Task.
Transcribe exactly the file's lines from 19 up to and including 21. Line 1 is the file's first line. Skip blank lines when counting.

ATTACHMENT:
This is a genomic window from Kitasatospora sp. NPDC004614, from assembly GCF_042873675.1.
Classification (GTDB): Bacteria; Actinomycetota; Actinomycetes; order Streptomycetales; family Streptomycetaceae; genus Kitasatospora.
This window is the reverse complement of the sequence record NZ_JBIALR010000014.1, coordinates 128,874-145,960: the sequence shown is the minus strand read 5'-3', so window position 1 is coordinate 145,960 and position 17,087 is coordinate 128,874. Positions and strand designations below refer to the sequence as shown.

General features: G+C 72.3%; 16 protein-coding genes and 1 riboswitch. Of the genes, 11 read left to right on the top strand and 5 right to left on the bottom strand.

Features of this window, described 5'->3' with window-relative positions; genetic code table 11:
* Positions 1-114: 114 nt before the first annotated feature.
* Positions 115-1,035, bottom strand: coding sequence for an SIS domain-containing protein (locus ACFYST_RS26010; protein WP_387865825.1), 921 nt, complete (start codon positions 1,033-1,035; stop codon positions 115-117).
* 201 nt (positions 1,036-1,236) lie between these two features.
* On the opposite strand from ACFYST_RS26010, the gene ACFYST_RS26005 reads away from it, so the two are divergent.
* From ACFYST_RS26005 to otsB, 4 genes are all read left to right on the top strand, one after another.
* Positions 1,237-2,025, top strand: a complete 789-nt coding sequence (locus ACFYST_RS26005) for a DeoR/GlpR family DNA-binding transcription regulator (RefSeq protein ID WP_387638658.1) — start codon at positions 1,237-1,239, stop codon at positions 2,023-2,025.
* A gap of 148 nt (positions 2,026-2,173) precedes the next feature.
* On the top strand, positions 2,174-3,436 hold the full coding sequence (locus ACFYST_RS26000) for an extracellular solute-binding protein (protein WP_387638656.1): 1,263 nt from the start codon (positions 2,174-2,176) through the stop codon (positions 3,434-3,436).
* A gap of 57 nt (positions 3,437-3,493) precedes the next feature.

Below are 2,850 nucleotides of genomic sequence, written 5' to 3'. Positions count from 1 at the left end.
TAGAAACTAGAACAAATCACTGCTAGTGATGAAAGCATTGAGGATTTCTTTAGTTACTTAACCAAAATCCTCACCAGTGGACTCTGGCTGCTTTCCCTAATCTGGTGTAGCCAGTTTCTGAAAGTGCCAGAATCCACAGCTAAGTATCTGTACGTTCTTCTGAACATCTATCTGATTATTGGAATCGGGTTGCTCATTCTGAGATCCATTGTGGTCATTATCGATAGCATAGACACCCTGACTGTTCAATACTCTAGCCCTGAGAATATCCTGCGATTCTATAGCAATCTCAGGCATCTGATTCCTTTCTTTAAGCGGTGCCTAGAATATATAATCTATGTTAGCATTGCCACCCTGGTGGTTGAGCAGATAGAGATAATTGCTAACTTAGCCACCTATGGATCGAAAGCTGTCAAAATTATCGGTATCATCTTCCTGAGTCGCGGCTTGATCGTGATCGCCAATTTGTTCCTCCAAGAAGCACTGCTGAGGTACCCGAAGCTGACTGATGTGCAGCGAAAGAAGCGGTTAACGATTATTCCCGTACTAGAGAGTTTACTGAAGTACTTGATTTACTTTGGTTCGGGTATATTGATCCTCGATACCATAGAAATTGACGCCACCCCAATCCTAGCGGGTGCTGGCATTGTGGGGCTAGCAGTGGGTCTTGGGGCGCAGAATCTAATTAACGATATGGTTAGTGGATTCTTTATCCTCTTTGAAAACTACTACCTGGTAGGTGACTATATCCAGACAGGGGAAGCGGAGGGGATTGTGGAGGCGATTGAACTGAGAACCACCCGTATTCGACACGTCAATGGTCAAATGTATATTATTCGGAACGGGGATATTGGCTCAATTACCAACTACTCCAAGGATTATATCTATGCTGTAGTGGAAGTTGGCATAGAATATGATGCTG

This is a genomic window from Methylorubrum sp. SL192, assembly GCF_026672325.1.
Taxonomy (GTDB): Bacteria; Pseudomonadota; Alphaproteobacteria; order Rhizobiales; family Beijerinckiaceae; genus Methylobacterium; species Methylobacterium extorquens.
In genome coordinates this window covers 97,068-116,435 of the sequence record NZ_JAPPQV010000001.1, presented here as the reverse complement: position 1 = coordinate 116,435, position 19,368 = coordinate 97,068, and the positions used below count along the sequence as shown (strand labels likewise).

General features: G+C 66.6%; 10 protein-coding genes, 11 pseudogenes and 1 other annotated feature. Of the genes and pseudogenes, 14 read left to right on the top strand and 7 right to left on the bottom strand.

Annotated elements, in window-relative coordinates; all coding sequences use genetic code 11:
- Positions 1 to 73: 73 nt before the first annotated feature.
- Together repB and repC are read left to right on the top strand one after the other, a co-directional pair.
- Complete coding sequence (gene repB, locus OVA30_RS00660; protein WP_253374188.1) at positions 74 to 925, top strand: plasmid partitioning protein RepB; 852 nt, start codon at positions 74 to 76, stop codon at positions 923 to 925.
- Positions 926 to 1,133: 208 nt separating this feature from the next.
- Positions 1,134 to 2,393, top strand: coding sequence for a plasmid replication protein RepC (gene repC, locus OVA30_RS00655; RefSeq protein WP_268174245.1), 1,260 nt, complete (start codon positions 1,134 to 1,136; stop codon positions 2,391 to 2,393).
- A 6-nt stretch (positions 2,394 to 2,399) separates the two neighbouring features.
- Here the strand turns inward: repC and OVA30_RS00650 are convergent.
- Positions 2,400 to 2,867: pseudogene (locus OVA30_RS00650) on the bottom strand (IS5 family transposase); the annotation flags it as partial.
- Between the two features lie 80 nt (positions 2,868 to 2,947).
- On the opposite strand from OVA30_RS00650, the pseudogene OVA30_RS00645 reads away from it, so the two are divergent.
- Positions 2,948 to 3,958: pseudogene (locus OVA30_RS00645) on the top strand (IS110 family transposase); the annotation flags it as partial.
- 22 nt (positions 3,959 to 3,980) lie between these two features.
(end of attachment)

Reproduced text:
In genome coordinates this window covers 97,068-116,435 of the sequence record NZ_JAPPQV010000001.1, presented here as the reverse complement: position 1 = coordinate 116,435, position 19,368 = coordinate 97,068, and the positions used below count along the sequence as shown (strand labels likewise).

General features: G+C 66.6%; 10 protein-coding genes, 11 pseudogenes and 1 other annotated feature. Of the genes and pseudogenes, 14 read left to right on the top strand and 7 right to left on the bottom strand.

Annotated elements, in window-relative coordinates; all coding sequences use genetic code 11: